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Fire on heathland was caused by phosphorus munitions

The Minima 5.56mm in action, © FOD Defence

A serious fire on heathland in April near Brecht to the north of Antwerp was caused by white phosphorus munitions which the Army at that time should not have been using, the VRT reports.

The land is partly occupied by a military firing range. At the time of the exercise in late April, the alarm code was set at yellow, which among other things means that the use of phosphorus munitions is not allowed.

Yet an investigation of the incident, where the fire spread beyond the firing range, ultimately destroying an estimated 570 hectares of heathland – about half the size of Heathrow Airport – revealed they were used anyway.

In military use, white phosphorus is an extremely harmful weapon. It ignites in contact with air, burns fiercely and clothing, fuel, ammunition and more. It also produces a great deal of smoke which can be used to cover attacking troops.

The phosphorus burns at a temperature of 2,760ºC. The shells, used in the Minima 5.56mm machine gun to light up a target to make it easier to attack, were included on the day of the exercise by the 11th battalion out of Burcht. The shells are attached to a munitions belt in a metal case.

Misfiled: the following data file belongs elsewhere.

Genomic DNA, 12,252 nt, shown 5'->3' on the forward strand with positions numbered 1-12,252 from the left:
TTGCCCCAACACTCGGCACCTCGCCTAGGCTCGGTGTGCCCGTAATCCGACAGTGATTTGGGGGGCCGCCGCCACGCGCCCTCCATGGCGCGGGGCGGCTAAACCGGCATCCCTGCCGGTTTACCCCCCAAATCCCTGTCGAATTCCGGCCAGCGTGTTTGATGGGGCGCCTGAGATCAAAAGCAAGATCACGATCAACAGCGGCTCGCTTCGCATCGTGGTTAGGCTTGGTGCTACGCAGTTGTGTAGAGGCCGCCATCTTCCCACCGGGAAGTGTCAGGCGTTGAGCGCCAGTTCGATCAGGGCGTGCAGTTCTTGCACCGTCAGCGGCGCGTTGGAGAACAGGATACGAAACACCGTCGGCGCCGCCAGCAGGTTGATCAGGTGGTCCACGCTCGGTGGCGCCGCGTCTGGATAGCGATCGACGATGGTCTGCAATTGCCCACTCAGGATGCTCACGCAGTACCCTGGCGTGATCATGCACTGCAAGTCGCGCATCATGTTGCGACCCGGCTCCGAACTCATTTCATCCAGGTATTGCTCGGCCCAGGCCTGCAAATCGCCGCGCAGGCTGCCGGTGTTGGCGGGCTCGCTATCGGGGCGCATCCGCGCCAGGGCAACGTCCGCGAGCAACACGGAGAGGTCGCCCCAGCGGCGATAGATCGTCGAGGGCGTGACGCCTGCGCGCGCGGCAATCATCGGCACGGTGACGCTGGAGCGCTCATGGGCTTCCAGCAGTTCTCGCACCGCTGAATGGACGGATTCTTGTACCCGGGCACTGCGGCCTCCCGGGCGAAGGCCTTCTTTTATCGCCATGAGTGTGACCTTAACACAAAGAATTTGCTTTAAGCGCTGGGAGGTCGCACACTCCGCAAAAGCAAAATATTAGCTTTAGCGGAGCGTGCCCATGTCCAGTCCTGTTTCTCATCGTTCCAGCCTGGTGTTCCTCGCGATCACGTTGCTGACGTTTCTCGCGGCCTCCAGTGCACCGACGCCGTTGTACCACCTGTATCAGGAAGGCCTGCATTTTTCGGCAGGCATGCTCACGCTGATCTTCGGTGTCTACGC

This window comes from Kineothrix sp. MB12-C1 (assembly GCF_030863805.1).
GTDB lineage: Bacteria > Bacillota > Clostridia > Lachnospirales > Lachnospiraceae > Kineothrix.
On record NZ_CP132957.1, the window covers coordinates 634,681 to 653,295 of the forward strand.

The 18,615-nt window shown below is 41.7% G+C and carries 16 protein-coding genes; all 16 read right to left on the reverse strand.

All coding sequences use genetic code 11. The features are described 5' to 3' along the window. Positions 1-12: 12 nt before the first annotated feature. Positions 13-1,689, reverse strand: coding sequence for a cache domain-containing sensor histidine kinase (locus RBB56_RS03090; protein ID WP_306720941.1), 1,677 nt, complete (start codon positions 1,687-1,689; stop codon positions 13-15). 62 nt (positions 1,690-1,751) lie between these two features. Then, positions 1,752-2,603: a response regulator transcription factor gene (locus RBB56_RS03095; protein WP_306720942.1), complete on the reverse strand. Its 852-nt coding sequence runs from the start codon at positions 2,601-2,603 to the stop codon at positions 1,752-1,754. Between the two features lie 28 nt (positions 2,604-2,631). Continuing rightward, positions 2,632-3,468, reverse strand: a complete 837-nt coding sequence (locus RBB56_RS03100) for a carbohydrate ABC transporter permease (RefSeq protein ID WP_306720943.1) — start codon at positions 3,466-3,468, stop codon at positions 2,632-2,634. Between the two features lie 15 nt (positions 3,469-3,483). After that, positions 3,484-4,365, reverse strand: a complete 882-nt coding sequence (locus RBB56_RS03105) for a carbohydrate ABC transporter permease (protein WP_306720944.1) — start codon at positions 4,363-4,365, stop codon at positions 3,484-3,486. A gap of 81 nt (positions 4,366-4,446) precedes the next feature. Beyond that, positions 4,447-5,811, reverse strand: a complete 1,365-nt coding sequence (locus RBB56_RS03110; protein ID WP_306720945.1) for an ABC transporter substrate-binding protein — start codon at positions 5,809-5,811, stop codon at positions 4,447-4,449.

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The question now is, how did the phosphorus shells come to be in the munitions prepared for that day’s exercise, contrary to fire regulations?

The regulations and the codes they contain are drawn up by the military themselves, and codes are changed in consultation with meteorologists and the local fire service. Given the presence of munitions, it may or may not coincide with the colour-codes used to inform the broader public.

At the time of the incident, the army said the problem had been the absence from active duty of their own fire engine. Munitions exercises on the heath are routinely accompanied by fire teams whose job is to put out small fires as soon as they start. Should one fire spread beyond their capacity, then the first engine is standing by.

But on the day, the fire engine was inoperative, because it was broken down and there was not the personnel available to repair it. It therefore had to be sent out to a private firm to be fixed.

But the VRT has discovered that the new regulations, in force on the day of the fire, mean that the army’s own fire engine should no longer be used. Instead, the engines of fire brigades from the surrounding municipalities should be used.

Meanwhile the mayor of Wuustwezel, Dieter Wouters (CD&V), the local municipality, said the revelations by the VRT are a blow to the confidence in the military.

“Our residents’ confidence in Defence has taken another blow,” he said.  “We are very surprised. Let’s wait for the investigation to see if it is effective, but again there is a major question mark. We have to work again on the trust between the residents of Wuustwezel and Defense.”